The nasal cavity is covered by a thin mucosa which is well vascularized. The absorbed drug from the nasal cavity will pass through the mucus layer which is the first step in absorption. A drug molecule can be transferred quickly across the single epithelial cell layer directly to the systemic blood circulation without first-pass hepatic and intestinal metabolism. The effect is often reached within 5 min for a smaller drug molecule. Nasal administration thus is used as an alternative route to oral administration especially for those drugs which extensively get degraded in the gut/liver and for drugs having poor absorptivity.[3] However, mucociliary clearance is a rate-limiting factor for nasal route administration.[4]
Thermoresponsive gelling materials constructed from natural and synthetic polymers can be used to provide triggered action and therefore customized products such as drug delivery and regenerative medicine types as well as for other industries.[5] Thermosensitive sol-gel reversible hydrogels are the aqueous polymeric solutions which undergo reversible sol to gel transformation under the influence of environmental conditions such as temperature and pH which results in in situ hydrogel formation.[6] The gelation of hydroxypropyl methylcellulose and methylcellulose is due to the hydrophobic interaction between the methoxy substituted molecules. The molecules of these polymers are hydrated at low temperature and there is little polymer-polymer interaction other than simple entanglement. As the temperature is raised, polymers lose their water of hydration and become some gel like structure with low viscosity. Eventually, when sufficient dehydration of the polymer occurs, polymer-polymer association takes place, and the system approaches an infinite network structure. Micelle formation at the critical micellization temperature as a result of poly-propylene oxide (PPO) block dehydration is another mechanism of gel formation in some polymers as poloxamer.[7]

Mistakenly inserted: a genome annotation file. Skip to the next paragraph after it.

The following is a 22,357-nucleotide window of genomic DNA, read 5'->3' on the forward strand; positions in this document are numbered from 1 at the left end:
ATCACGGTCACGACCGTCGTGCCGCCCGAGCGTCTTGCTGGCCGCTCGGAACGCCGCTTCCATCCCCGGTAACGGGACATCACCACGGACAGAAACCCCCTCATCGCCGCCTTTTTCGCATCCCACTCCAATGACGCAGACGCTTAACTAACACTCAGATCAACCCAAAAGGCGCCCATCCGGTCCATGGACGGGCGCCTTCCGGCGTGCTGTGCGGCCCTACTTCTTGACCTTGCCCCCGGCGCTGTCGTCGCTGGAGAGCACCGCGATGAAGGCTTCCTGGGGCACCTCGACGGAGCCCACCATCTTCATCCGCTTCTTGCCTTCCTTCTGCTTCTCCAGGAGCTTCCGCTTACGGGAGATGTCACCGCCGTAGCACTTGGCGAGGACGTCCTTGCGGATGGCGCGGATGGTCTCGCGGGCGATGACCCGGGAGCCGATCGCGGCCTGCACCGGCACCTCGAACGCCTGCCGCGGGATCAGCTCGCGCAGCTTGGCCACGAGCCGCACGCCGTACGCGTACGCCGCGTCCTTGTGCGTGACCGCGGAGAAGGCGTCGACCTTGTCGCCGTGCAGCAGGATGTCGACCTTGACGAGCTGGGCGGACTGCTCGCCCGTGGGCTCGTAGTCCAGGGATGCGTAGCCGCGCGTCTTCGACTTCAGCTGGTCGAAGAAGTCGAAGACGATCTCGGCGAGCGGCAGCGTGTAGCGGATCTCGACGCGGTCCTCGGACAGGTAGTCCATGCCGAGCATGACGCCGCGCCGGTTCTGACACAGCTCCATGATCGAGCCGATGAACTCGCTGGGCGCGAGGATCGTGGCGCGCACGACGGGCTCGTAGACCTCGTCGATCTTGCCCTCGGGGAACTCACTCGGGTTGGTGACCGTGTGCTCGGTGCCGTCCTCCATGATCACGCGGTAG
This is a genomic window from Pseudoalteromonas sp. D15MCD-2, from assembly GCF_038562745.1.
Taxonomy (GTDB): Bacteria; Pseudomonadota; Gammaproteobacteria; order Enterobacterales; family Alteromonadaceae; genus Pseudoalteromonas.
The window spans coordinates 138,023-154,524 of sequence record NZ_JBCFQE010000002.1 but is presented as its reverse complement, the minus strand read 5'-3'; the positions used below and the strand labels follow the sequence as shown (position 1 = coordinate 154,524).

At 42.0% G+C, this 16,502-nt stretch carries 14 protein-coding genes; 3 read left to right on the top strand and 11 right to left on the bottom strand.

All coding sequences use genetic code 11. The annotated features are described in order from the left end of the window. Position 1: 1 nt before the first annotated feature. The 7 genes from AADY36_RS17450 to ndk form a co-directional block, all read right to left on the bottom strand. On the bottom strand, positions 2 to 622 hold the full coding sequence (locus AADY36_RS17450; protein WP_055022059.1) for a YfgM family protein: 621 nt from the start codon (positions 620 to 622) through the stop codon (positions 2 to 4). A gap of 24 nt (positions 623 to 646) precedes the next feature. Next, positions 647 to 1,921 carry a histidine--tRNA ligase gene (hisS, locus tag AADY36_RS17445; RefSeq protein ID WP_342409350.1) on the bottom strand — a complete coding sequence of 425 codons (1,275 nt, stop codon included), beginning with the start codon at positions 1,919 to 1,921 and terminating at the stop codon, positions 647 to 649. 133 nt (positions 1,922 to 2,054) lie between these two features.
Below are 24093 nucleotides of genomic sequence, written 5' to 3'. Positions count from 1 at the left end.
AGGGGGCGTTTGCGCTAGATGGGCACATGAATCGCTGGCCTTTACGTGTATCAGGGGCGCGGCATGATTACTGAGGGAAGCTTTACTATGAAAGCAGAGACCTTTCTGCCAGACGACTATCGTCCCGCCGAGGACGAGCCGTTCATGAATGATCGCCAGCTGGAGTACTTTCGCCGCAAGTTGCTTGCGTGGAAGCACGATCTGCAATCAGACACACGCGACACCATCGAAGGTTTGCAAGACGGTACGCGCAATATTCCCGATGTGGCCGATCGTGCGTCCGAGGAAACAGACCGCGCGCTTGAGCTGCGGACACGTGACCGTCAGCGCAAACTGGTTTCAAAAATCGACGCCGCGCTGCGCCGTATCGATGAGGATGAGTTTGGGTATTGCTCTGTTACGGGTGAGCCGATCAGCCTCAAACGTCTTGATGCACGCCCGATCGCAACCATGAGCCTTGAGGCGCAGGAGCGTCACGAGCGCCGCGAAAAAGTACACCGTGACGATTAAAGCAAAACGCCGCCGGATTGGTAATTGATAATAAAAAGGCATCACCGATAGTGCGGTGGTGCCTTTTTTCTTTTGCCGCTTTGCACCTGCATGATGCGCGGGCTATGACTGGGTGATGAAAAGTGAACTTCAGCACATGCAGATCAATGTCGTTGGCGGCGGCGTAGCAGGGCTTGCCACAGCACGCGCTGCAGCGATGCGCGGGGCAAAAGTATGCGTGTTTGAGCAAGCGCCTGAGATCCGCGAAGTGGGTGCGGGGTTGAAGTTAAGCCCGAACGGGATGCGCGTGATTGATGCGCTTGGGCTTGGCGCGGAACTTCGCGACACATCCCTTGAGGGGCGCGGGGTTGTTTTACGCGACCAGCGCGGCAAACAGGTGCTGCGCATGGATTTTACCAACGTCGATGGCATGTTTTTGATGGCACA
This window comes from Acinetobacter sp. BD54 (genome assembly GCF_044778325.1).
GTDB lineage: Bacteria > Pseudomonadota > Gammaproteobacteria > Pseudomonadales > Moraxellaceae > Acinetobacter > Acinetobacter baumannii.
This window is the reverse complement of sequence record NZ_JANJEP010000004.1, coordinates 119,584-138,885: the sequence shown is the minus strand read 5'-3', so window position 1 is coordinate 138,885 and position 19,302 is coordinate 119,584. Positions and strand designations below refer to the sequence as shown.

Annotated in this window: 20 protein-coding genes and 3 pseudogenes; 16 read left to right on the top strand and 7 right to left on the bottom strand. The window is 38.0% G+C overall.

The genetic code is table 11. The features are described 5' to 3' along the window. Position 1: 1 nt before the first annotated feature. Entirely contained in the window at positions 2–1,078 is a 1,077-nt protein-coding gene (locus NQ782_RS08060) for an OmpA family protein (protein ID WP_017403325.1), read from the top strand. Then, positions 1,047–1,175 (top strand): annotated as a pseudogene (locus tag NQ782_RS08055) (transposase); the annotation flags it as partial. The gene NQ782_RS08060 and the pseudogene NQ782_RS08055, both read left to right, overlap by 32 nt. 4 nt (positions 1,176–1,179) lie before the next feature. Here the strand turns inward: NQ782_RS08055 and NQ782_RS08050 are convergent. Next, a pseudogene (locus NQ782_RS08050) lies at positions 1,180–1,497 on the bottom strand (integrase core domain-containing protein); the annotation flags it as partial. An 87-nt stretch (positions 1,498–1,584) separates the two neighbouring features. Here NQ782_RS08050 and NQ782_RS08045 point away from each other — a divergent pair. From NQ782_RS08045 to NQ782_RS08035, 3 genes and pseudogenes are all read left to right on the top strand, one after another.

Phenytoin sodium is a potent anti-epileptic drug effective for preventing different kinds of epilepsy. The usual adult dose for seizures is oral (except suspension), loading dose is 1 g orally divided in three doses (400 mg, 300 mg, and 300 mg) given at 2 h intervals. Then normal maintenance dosage started 24 h after loading dose.[8]
Its conventional dosage form such as tablet and suspension give poor bioavailability due to low absorption. Thus, the purpose of envisaging the present study was to develop intranasal delivery system of phenytoin sodium using thermoreversible polymer Pluronic F127 (PF127), polyethylene glycol 4000, and propylene glycol, which would enhance nasal residence time, absorption of drug across nasalmucosal membrane, improve bioavailability, and dose reduction.

MATERIALS AND METHODS

Chemicals

Phenytoin sodium was gifted by Zydus Cadila, Ahmedabad while Pluronic F127, polyethylene glycol and propylene glycol were procured from Sigma-Aldrich (St Louis, MO, USA)., Merck India Mumbai and Sd Fine Chem. Ltd. Mumbai, respectively. All solvents and reagents used were of analytical grade.

Methods

Optimization of thermoreversible polymer